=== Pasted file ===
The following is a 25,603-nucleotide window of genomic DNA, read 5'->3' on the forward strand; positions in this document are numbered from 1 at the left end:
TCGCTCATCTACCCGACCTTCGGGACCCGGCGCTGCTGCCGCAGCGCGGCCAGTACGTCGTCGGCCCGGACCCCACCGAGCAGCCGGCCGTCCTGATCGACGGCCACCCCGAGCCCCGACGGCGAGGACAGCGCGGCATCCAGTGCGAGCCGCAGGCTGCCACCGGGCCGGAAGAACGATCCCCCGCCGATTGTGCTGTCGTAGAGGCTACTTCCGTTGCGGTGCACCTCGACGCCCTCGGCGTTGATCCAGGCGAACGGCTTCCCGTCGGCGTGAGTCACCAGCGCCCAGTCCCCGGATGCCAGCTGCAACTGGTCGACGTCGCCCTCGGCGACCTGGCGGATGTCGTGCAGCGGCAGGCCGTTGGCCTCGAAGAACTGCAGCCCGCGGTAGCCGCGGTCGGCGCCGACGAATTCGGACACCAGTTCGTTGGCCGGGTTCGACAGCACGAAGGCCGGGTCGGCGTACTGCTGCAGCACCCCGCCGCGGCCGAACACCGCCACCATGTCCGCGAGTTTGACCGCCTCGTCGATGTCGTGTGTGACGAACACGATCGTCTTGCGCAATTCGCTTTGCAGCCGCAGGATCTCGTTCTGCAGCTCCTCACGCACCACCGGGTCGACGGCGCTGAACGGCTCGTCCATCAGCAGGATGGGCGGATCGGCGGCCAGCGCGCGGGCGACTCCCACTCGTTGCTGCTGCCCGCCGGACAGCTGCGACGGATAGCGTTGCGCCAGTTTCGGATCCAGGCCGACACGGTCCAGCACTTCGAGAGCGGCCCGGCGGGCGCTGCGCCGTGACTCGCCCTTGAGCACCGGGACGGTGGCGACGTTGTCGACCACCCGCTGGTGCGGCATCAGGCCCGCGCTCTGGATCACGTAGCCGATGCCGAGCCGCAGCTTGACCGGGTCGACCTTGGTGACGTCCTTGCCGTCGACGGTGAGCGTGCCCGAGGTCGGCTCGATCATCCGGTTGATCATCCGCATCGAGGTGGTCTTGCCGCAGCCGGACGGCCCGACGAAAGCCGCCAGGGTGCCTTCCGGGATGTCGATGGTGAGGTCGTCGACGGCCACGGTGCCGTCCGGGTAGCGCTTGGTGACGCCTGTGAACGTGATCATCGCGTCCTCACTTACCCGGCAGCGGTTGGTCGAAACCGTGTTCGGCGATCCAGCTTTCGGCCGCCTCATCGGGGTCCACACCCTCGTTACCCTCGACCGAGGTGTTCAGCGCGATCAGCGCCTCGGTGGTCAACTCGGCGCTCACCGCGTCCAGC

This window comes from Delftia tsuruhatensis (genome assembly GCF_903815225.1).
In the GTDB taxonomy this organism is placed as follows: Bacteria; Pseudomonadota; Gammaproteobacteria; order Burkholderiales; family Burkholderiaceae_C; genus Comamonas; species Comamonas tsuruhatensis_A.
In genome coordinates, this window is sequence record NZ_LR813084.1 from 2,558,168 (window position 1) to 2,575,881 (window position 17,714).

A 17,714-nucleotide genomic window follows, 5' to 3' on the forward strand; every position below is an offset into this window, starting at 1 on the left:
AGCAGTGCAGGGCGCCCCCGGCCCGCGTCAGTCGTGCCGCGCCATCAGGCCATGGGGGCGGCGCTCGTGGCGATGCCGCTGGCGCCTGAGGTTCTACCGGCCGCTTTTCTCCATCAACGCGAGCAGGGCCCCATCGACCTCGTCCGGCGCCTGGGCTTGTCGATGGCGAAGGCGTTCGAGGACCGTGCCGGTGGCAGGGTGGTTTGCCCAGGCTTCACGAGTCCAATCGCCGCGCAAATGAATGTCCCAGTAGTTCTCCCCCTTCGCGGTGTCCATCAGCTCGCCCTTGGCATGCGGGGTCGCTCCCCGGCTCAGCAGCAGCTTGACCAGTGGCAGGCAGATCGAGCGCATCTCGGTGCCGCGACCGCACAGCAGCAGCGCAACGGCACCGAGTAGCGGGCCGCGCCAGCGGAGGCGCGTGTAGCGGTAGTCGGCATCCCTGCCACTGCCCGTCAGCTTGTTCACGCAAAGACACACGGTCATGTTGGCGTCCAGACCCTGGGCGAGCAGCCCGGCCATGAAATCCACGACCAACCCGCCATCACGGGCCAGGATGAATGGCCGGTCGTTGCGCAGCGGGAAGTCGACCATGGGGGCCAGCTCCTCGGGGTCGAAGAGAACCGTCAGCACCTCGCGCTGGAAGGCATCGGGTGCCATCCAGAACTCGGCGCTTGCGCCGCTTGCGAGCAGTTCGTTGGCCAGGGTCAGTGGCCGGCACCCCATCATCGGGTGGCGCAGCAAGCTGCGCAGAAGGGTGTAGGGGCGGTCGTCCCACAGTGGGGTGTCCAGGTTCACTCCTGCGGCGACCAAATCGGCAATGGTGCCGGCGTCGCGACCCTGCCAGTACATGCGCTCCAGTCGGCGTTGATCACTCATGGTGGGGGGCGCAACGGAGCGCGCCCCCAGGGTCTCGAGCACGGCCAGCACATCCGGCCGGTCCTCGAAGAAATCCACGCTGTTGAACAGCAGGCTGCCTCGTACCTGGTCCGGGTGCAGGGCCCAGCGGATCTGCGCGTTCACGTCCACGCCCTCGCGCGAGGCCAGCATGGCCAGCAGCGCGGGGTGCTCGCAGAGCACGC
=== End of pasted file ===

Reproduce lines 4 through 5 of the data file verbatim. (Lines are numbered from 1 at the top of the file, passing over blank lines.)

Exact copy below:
In the GTDB taxonomy this organism is placed as follows: Bacteria; Pseudomonadota; Gammaproteobacteria; order Burkholderiales; family Burkholderiaceae_C; genus Comamonas; species Comamonas tsuruhatensis_A.
In genome coordinates, this window is sequence record NZ_LR813084.1 from 2,558,168 (window position 1) to 2,575,881 (window position 17,714).